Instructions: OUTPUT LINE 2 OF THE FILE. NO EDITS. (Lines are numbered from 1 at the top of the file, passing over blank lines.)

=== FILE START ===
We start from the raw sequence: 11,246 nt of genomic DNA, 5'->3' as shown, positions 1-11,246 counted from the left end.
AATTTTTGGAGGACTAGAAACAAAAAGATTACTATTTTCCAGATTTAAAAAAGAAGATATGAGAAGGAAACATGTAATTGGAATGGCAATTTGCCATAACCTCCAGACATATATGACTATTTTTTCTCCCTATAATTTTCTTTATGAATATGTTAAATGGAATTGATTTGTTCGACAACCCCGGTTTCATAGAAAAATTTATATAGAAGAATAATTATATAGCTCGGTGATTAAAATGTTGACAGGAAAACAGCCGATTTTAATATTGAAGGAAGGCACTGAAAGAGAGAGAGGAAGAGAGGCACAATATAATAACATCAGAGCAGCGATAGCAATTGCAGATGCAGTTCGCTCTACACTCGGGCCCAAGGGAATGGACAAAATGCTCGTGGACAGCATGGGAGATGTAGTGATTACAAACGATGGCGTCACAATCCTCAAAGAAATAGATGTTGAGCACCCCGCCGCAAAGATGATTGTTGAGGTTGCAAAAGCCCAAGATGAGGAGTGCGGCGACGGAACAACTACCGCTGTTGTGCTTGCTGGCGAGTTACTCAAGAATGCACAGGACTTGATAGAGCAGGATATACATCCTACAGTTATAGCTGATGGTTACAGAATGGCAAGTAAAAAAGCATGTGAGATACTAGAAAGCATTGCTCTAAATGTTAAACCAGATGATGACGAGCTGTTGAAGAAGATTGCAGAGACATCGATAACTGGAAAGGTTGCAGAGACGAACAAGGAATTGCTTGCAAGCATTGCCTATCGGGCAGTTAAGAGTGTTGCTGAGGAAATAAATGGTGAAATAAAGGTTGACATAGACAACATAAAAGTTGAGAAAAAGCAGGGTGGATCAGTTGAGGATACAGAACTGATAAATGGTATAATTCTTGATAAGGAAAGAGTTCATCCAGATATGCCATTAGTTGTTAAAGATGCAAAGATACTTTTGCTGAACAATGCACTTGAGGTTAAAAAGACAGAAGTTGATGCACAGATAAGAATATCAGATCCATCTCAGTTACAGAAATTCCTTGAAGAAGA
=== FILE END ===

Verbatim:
AATTTTTGGAGGACTAGAAACAAAAAGATTACTATTTTCCAGATTTAAAAAAGAAGATATGAGAAGGAAACATGTAATTGGAATGGCAATTTGCCATAACCTCCAGACATATATGACTATTTTTTCTCCCTATAATTTTCTTTATGAATATGTTAAATGGAATTGATTTGTTCGACAACCCCGGTTTCATAGAAAAATTTATATAGAAGAATAATTATATAGCTCGGTGATTAAAATGTTGACAGGAAAACAGCCGATTTTAATATTGAAGGAAGGCACTGAAAGAGAGAGAGGAAGAGAGGCACAATATAATAACATCAGAGCAGCGATAGCAATTGCAGATGCAGTTCGCTCTACACTCGGGCCCAAGGGAATGGACAAAATGCTCGTGGACAGCATGGGAGATGTAGTGATTACAAACGATGGCGTCACAATCCTCAAAGAAATAGATGTTGAGCACCCCGCCGCAAAGATGATTGTTGAGGTTGCAAAAGCCCAAGATGAGGAGTGCGGCGACGGAACAACTACCGCTGTTGTGCTTGCTGGCGAGTTACTCAAGAATGCACAGGACTTGATAGAGCAGGATATACATCCTACAGTTATAGCTGATGGTTACAGAATGGCAAGTAAAAAAGCATGTGAGATACTAGAAAGCATTGCTCTAAATGTTAAACCAGATGATGACGAGCTGTTGAAGAAGATTGCAGAGACATCGATAACTGGAAAGGTTGCAGAGACGAACAAGGAATTGCTTGCAAGCATTGCCTATCGGGCAGTTAAGAGTGTTGCTGAGGAAATAAATGGTGAAATAAAGGTTGACATAGACAACATAAAAGTTGAGAAAAAGCAGGGTGGATCAGTTGAGGATACAGAACTGATAAATGGTATAATTCTTGATAAGGAAAGAGTTCATCCAGATATGCCATTAGTTGTTAAAGATGCAAAGATACTTTTGCTGAACAATGCACTTGAGGTTAAAAAGACAGAAGTTGATGCACAGATAAGAATATCAGATCCATCTCAGTTACAGAAATTCCTTGAAGAAGA